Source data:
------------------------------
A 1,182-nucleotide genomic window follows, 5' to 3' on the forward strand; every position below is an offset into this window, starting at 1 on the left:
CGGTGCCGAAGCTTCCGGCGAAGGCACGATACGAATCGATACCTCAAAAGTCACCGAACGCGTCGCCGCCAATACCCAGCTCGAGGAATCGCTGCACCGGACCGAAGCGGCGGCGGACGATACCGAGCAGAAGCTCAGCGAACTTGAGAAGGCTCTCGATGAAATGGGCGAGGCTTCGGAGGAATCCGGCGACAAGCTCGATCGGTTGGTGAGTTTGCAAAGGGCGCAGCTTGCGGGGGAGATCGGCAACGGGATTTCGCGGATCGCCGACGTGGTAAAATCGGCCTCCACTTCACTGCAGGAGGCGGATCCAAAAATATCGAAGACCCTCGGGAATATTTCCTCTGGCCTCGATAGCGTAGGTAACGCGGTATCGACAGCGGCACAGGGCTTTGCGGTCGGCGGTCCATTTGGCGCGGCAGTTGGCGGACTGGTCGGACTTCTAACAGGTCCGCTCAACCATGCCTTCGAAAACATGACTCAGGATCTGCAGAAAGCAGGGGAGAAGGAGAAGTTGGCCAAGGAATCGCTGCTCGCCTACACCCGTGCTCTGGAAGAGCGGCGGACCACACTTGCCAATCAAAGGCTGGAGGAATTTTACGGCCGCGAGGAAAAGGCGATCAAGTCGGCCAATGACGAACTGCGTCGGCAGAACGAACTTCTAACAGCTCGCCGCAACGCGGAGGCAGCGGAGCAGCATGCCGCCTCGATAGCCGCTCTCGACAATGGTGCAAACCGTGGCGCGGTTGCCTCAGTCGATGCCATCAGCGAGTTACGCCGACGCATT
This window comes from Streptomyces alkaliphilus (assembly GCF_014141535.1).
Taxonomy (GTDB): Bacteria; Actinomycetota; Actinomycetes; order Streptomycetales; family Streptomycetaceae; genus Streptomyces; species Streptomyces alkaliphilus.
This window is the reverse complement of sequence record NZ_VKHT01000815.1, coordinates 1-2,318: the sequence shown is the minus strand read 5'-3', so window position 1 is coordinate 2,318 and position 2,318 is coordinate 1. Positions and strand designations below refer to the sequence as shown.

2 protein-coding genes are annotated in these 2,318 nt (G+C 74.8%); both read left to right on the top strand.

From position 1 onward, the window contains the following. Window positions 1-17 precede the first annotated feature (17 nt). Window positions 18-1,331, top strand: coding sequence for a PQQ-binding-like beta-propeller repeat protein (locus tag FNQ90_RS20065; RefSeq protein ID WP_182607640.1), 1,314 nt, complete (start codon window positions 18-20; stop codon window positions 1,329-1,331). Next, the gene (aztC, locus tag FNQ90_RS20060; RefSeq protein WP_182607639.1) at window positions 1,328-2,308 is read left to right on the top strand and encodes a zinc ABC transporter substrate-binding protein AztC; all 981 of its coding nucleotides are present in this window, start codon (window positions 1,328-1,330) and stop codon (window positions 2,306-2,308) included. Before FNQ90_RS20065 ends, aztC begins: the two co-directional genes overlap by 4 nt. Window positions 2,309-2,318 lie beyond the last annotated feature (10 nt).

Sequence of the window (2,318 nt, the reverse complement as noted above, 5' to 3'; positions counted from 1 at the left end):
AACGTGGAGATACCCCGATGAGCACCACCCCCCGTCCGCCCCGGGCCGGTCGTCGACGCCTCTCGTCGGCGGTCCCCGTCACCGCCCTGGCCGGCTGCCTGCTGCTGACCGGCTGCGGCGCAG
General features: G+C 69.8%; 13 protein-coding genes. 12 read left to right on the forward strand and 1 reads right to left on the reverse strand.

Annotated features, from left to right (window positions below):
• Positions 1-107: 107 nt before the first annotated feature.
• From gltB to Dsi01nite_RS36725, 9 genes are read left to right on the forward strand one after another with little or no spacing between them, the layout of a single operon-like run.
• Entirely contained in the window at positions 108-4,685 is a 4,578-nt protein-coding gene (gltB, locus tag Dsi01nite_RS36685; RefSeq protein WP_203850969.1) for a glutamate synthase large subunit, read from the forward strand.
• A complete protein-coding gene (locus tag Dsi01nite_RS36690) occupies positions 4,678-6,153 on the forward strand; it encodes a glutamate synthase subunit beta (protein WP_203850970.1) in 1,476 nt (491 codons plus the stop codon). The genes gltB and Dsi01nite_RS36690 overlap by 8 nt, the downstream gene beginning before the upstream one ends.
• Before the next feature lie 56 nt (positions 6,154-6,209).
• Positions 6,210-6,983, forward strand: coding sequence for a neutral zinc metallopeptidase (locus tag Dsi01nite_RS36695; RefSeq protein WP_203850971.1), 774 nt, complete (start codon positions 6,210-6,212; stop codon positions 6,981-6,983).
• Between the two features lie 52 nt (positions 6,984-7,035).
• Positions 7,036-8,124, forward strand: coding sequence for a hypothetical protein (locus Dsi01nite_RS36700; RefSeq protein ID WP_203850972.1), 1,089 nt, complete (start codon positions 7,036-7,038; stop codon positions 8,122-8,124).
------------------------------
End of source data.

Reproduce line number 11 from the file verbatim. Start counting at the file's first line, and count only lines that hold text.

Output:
Annotated features, from left to right (window positions below):